The Serpentine Perspective: Bellatrix Lestrange

Witch Sign outside window

Happy St Andrew’s Day. There’s no 31st in November so I contemplated posting on the last Saturday and then I was like, nah. I had Voltage stories to read to my long-suffering husband, who has now taken a liking to Dr Hosho because he wears “proper clothes” (cit.) On a side note, the English Language really needs an option to specify you are quoting even when it’s not trying to show there’s an error and it was quoted verbatim. Of course, as a Takado fangirl, I am having none of it, and I will eventually prevail on him to love the (MTV remake) Patrick Verona of Semei University Hospital. Alas, the topic today is a fictional character, but not an otome one. We’re here to talk about how Helena Bonham Carter has saved the only villainess of the Harry Potter Universe from oblivion.

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The Serpentine Perspective: Halloween traditions

Jack o lantern

It’s Halloween, or the Eve of All Hallows, which is the old word for souls, and the topic that falls on me today is to explore this holiday that is key to the world of Harry Potter but is far less pagan than you’d think. I mean, it’s not like J.K. Rowlings didn’t have a pagan name for the holiday she could have used to separate it from the Christian heritage of Bonnie Scotland where the school is based, or anything. At the time of writing, I have forgotten what Rory is going to write about, so just head to and find out for yourself.

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Italian Literature You Should Read Pt 2


Last week I left the list half-way through because I was already way past 1000 words with the suggestions between the Middle Ages and the start of the 20th century. If you missed it, you can find it here.

Primo Novecento 
In terms of themes, the big watershed moment for Italian literature is the Second World War rather than the 1st, which has had an impact on the country but not to the same extent that it had on bigger players in the conflict. The usual array of -isms from the rest of Europe is present, even though not always welcomed by critics for obvious reasons.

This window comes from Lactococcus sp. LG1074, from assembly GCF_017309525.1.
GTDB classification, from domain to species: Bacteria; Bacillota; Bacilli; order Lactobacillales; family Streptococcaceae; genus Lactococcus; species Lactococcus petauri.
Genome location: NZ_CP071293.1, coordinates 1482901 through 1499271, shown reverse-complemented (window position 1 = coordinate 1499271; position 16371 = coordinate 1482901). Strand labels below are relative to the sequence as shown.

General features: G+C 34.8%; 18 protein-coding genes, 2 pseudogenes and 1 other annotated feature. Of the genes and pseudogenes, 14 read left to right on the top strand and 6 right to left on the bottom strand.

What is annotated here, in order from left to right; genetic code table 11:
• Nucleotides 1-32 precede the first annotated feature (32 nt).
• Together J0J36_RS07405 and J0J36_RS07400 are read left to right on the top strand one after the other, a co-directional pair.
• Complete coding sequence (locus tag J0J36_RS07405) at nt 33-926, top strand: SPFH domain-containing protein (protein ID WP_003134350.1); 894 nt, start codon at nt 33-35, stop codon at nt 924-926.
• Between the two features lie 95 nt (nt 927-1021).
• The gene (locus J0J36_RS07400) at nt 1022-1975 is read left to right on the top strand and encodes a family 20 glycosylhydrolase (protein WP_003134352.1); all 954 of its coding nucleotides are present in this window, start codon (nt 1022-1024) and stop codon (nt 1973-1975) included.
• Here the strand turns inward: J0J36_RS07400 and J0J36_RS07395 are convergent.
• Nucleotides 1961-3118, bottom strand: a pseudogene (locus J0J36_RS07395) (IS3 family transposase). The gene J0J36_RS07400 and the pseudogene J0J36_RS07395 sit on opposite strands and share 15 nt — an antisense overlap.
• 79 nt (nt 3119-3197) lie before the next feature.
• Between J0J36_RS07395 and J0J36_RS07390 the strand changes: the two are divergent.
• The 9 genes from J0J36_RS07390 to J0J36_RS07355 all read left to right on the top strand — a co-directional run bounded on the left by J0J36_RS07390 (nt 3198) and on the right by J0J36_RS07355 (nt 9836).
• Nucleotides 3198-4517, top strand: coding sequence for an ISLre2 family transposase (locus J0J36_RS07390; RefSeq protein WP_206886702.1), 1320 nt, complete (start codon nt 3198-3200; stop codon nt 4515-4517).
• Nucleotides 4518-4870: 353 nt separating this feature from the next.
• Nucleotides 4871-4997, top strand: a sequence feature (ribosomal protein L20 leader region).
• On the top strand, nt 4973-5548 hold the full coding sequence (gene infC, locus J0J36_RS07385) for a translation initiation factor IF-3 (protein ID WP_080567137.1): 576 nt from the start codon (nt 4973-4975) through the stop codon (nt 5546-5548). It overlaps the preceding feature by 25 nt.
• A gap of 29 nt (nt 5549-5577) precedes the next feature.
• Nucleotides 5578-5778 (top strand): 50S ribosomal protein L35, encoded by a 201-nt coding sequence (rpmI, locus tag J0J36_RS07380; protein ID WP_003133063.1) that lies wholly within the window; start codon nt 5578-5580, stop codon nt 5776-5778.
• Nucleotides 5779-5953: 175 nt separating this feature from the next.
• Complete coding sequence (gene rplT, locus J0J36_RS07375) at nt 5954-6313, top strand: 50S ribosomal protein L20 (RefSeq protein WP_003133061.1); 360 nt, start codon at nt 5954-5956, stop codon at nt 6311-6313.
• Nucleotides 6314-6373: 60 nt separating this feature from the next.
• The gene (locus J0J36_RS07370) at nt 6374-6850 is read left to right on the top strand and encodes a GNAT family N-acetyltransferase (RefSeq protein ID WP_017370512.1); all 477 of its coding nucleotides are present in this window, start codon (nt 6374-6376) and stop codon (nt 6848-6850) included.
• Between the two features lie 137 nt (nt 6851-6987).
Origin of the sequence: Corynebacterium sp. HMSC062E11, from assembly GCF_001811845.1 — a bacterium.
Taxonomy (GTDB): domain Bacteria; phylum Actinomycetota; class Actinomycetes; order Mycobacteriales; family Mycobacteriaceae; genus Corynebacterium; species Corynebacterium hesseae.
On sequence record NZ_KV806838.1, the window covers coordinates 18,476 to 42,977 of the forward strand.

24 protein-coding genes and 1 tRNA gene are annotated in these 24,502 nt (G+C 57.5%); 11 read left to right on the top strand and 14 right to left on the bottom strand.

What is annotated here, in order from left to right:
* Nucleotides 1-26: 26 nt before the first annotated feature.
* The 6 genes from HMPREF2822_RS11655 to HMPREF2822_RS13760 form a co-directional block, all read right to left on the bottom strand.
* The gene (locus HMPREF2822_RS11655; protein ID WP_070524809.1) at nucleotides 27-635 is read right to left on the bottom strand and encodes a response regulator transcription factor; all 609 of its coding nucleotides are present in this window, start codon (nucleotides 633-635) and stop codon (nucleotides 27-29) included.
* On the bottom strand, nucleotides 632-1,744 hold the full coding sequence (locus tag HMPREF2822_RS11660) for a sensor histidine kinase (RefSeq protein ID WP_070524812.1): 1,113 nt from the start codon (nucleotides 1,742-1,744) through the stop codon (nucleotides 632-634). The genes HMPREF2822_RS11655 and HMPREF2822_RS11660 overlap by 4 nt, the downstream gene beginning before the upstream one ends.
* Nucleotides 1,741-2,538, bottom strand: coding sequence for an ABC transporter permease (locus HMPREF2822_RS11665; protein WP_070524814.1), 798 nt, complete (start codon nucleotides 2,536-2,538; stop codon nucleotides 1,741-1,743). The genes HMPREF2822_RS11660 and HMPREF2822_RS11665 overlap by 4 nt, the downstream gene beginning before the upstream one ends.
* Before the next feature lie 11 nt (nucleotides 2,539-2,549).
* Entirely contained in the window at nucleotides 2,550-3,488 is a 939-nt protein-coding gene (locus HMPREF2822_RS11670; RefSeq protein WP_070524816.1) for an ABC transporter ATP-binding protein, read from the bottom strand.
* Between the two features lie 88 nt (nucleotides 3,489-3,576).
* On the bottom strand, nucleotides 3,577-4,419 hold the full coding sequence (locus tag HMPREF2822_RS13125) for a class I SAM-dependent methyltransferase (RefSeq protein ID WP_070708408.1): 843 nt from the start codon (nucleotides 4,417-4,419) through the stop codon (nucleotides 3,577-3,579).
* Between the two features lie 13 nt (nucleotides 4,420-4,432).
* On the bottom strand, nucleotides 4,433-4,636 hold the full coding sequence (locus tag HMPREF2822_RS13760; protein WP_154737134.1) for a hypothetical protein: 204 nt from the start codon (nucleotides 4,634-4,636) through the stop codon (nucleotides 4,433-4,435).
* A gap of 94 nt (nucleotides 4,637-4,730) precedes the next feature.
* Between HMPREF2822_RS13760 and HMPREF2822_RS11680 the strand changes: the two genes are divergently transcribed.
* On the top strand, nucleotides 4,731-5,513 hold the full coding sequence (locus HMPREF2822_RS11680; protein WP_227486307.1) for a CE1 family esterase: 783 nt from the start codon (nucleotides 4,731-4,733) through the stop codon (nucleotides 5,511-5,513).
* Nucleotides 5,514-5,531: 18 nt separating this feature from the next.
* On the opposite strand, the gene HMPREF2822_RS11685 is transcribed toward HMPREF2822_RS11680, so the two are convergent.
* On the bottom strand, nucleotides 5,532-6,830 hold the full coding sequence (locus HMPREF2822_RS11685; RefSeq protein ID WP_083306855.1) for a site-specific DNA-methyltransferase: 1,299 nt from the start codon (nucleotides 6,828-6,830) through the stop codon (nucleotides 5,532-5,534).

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Italian Literature You Should Read Pt 1


This post has been inspired by the Fountains of Carrots episode on expanding the Catholic Literary Imagination. The list is a non-conclusive and highly biased compilation by me and my father, and it includes both Catholic and non-Catholic authors because in many ways even non-religious or other-religion-religious people have to navigate a cultural identity that is somewhat inseparable from the Roman Catholic Church. It also includes anything from children’s literature and folk tales to high literature. 

Medieval and Renaissance
Some of this stuff I mentioned in passing on my podcast because it’s contemporaries or near-contemporaries of Dante.

  • Boccaccio, “Decameron”: it’s a collection of short stories held together by a situation in which a group of young nobles are stuck together for 10 days to escape the Plague in Florence. It’s a very humorous book that has fallen on the wrong side of religious censorship a few times because of its treatment of the noble ideal of liberality as not just about generosity and magnanimity (if you get what I mean…). It brings to light the intellectual context in which the Renaissance happened, and how the laity related to their religion, which can seem surprising from our standards. 

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The Serpentine Perspective: Why I still love Harry Potter

Harry Potter and cauldron

July 31st is the feast day of St Ignatius of Loyola, the birthday of my late friend Liam and the birthday of Harry Potter, so it seemed fitting that we would keep July’s installment of The Serpentine Perspective for today. As usual, you can read Rory’s view on the same question at According to Rory

This month’s topic has a number of ways in which it can be seen. We’re both in our 30s, so you might think we are beyond the age of enjoying children’s literature, but also, in the past few months, J.K. Rowlings herself has come to be seen by many fans as pretty much Voldemort because of her political opinions. In a funny twist of events, the very people who were once burning her books for being about wizards with bad Latin spells, are now flocking to her defense. In my post, I will mostly focus on the first part of the question, but the second one is also relevant regardless of my opinion of her opinions. She created a world that has grown beyond her own imagination into something of which fans took ownership, and not just because of how much ink has been wasted on fanfiction over the years. 

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